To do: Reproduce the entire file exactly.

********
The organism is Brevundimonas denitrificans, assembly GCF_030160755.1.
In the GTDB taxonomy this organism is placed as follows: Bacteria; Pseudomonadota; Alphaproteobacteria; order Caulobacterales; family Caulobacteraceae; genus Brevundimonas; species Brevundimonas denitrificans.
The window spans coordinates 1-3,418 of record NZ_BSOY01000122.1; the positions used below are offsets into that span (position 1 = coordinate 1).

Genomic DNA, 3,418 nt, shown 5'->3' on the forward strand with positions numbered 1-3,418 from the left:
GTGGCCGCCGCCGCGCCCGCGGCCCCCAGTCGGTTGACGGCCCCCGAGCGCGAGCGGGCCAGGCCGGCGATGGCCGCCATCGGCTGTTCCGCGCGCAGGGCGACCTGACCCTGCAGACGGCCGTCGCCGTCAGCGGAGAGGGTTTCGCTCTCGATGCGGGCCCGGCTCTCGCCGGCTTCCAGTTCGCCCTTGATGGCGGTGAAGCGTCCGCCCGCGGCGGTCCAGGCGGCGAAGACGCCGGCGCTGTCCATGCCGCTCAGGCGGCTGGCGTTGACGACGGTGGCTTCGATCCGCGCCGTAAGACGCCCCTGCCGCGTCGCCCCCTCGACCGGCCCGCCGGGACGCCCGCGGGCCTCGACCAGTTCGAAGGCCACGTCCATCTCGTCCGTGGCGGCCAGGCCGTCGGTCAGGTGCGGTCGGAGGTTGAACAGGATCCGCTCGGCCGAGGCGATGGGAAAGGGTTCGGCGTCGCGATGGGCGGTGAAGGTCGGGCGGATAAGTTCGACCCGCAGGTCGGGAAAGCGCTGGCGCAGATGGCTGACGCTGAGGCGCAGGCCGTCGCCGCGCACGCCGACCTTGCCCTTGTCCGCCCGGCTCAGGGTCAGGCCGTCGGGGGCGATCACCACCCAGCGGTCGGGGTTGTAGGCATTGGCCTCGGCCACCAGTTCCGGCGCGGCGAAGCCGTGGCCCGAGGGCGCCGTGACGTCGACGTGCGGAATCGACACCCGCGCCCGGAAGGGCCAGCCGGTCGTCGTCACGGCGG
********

The organism is Brevundimonas denitrificans, assembly GCF_030160755.1.
In the GTDB taxonomy this organism is placed as follows: Bacteria; Pseudomonadota; Alphaproteobacteria; order Caulobacterales; family Caulobacteraceae; genus Brevundimonas; species Brevundimonas denitrificans.
The window spans coordinates 1-3,418 of record NZ_BSOY01000122.1; the positions used below are offsets into that span (position 1 = coordinate 1).

Genomic DNA, 3,418 nt, shown 5'->3' on the forward strand with positions numbered 1-3,418 from the left:
GTGGCCGCCGCCGCGCCCGCGGCCCCCAGTCGGTTGACGGCCCCCGAGCGCGAGCGGGCCAGGCCGGCGATGGCCGCCATCGGCTGTTCCGCGCGCAGGGCGACCTGACCCTGCAGACGGCCGTCGCCGTCAGCGGAGAGGGTTTCGCTCTCGATGCGGGCCCGGCTCTCGCCGGCTTCCAGTTCGCCCTTGATGGCGGTGAAGCGTCCGCCCGCGGCGGTCCAGGCGGCGAAGACGCCGGCGCTGTCCATGCCGCTCAGGCGGCTGGCGTTGACGACGGTGGCTTCGATCCGCGCCGTAAGACGCCCCTGCCGCGTCGCCCCCTCGACCGGCCCGCCGGGACGCCCGCGGGCCTCGACCAGTTCGAAGGCCACGTCCATCTCGTCCGTGGCGGCCAGGCCGTCGGTCAGGTGCGGTCGGAGGTTGAACAGGATCCGCTCGGCCGAGGCGATGGGAAAGGGTTCGGCGTCGCGATGGGCGGTGAAGGTCGGGCGGATAAGTTCGACCCGCAGGTCGGGAAAGCGCTGGCGCAGATGGCTGACGCTGAGGCGCAGGCCGTCGCCGCGCACGCCGACCTTGCCCTTGTCCGCCCGGCTCAGGGTCAGGCCGTCGGGGGCGATCACCACCCAGCGGTCGGGGTTGTAGGCATTGGCCTCGGCCACCAGTTCCGGCGCGGCGAAGCCGTGGCCCGAGGGCGCCGTGACGTCGACGTGCGGAATCGACACCCGCGCCCGGAAGGGCCAGCCGGTCGTCGTCACGGCGG